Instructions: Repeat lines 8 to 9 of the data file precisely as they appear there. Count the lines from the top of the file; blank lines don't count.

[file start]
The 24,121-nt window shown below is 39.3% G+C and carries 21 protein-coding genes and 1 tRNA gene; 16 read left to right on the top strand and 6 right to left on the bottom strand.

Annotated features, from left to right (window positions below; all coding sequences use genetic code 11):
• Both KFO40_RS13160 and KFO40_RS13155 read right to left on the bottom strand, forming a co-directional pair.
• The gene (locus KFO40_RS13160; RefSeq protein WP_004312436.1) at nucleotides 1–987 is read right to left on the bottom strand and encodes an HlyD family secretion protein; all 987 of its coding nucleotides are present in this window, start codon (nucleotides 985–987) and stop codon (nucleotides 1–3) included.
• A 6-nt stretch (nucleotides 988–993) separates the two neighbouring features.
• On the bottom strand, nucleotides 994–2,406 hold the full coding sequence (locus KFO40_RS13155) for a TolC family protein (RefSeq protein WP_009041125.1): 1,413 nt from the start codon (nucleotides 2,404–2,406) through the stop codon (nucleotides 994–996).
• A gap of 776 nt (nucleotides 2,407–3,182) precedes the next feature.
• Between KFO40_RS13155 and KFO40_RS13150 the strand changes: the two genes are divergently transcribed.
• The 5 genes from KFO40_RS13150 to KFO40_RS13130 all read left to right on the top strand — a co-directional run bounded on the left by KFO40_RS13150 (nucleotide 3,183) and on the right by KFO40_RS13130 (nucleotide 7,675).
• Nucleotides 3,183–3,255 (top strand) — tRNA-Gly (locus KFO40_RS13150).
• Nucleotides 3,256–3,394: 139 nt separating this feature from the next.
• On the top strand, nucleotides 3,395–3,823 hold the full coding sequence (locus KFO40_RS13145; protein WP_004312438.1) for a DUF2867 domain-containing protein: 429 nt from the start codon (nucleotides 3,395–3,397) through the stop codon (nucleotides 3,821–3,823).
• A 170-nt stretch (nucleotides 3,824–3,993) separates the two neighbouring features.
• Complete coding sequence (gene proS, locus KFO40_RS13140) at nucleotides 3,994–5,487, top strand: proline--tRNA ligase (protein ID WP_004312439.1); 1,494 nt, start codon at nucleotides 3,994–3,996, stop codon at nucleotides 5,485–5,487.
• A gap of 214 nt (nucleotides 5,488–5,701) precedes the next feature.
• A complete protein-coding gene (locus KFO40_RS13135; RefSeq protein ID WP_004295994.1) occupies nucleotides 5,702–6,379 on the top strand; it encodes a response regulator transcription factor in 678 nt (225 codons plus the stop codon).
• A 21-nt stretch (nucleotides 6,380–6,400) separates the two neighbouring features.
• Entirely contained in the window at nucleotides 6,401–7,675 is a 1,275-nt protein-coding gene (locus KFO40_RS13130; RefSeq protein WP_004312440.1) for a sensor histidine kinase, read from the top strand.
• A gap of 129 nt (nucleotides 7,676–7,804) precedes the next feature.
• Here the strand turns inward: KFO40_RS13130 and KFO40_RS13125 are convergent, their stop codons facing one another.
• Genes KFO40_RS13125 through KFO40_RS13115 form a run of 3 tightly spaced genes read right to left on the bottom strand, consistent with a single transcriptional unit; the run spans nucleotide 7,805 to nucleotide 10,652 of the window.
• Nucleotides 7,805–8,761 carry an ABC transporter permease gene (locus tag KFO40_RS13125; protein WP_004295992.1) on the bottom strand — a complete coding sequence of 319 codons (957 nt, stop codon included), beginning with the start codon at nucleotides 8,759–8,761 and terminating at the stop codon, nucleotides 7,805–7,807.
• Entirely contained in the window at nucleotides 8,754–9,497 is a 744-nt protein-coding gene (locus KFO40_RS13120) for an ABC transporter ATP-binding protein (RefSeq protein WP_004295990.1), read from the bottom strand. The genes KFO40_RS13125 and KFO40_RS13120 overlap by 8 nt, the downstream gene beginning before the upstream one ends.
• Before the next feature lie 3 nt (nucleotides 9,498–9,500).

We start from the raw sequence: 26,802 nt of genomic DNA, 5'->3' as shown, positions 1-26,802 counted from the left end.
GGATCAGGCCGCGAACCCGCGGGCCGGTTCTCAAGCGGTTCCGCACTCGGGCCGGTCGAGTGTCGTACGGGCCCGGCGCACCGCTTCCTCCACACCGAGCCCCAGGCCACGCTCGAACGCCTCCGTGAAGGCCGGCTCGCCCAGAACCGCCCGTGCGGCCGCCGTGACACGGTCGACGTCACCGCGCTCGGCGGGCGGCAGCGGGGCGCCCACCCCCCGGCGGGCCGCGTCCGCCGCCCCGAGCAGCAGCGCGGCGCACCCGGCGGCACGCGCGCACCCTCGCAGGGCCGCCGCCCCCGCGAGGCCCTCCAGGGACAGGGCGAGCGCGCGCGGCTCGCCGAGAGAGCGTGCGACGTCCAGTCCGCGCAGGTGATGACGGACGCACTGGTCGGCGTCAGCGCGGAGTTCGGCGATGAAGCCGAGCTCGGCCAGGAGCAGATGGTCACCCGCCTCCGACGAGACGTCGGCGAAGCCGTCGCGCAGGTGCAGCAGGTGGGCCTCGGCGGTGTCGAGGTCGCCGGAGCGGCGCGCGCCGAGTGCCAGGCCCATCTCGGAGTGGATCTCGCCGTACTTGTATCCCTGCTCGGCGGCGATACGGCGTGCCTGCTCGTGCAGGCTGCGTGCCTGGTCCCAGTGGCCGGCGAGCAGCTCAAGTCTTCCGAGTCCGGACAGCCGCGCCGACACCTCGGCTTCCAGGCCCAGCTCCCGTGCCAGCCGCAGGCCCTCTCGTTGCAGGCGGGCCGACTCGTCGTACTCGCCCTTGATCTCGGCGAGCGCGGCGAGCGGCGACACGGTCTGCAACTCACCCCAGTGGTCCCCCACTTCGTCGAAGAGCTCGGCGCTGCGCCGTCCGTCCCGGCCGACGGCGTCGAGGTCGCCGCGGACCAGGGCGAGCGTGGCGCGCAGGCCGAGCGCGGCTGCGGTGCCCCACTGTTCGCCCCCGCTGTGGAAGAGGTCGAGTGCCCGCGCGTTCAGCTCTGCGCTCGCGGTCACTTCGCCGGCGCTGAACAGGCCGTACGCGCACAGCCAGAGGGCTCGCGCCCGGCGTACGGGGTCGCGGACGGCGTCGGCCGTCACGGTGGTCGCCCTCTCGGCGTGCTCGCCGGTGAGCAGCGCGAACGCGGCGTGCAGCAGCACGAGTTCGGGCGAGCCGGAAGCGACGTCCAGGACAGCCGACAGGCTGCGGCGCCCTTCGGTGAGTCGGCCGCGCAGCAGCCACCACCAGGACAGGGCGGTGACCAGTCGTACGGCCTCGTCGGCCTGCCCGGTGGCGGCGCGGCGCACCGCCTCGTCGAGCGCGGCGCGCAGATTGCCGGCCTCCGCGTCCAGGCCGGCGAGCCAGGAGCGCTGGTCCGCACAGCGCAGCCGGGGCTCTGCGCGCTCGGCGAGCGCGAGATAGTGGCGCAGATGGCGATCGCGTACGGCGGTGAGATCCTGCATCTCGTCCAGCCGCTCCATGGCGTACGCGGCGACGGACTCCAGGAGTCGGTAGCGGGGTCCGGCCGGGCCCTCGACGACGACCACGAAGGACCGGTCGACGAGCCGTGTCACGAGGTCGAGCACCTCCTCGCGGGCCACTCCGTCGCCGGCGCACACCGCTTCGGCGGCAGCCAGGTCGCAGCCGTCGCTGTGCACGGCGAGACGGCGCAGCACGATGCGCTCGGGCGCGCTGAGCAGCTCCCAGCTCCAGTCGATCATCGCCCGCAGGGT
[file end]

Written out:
• Between KFO40_RS13155 and KFO40_RS13150 the strand changes: the two genes are divergently transcribed.
• The 5 genes from KFO40_RS13150 to KFO40_RS13130 all read left to right on the top strand — a co-directional run bounded on the left by KFO40_RS13150 (nucleotide 3,183) and on the right by KFO40_RS13130 (nucleotide 7,675).